From the Officers of Colonel Samuel Gerrish’s Regiment
Camps at Chelsea, Malden, Medford, and Sewells
Point [Mass.], the 10th Aug., 1775.
Your Excellencies’ humble petitioners, We, the Subscribers, Officers of the Regiment, Commanded by Colonell Samuell Gerrish, Esqr.: formerly in the Massachusetts Colony Service, now in the Continental, humbly beg Leave to inform your Excellency, that the most, and even more than 2 thirds of us, have been here in actual Service, since the Beginning of the Campaign, and been to a vast Deal of Expense, and not receiv’d one farthing of our pay; we therefore humbly petition your Excellency would make just provision, that we might at least receive some part of our pay, it being impossible for us,—some being at a great Distance from home,—to subsist without it;1 relying on your Excellency’s kind Compliance, we think it an honour to subscribe ourselves, Your Excellency’s Most humble, and most obedient Servants,
Thomas Mighill, Capt.
T. Baker, Jr., Capt.
Thos. Pike, Lieut.
Tho. Cumming, Lieut.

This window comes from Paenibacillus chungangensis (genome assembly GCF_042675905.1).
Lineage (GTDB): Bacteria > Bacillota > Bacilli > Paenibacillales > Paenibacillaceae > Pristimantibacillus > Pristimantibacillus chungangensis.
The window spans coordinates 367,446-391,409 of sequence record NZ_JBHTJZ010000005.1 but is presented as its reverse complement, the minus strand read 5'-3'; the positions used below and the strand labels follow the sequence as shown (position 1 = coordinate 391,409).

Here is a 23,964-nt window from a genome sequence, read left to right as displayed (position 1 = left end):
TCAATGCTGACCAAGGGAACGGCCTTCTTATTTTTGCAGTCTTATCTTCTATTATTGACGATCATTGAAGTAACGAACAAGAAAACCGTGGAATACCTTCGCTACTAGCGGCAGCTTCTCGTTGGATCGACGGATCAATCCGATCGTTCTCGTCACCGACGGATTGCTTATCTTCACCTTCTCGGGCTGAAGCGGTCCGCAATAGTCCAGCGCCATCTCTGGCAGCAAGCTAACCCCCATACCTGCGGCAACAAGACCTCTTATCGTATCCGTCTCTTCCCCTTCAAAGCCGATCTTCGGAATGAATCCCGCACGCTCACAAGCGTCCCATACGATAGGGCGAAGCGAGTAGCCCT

Mark Cresey, Lieut.
Caleb Robinson, Lieut.
Mica (?) Hoit, Lieut.
Jonas Johnson, Lieut.
all at Sewel’s point.
Mellen Chamberlain, ed., A Documentary History of Chelsea Including the Boston Precincts of Winnisimmet, Rumney Marsh, and Pullen Point, 1624–1824, 2 vols. (Boston, 1908), 2:466–67.
Thomas Mighill (1722–1807), Thomas Pike (died c.1816), and Mark Cressey (1734–1816), all of Rowley, Mass., apparently served in the Continental army until sometime in 1776. Caleb Robinson (1746–1799) and Micah Hoit were New Hampshire residents, and both joined the 2d New Hampshire Regiment in November 1776. Robinson was made a captain in that regiment, and Hoit became a second lieutenant. Robinson was captured at the Battle of Hubbardton in July 1777 but was later released. He returned to the army to become a brigade inspector in July 1781 and a major in the 2d New Hampshire Regiment in October of that year. Robinson retired in March 1782. Hoit was promoted to first lieutenant in December 1777 and left the army in the spring of 1779. Lt. Jonas Johnson and Capt. T. Baker, Jr., have not been identified, although Capt. John Baker may have served in this regiment. See John Baker to GW, 14 Sept. 1775. Lieutenant Cumming may be Thomas Cummings (d. 1825), who served as a lieutenant in the 10th Massachusetts Regiment from November 1776 to October 1778.
1. For GW’s efforts to pay the army, see General Orders, this date, and GW to the Massachusetts General Court, 12 Aug. 1775.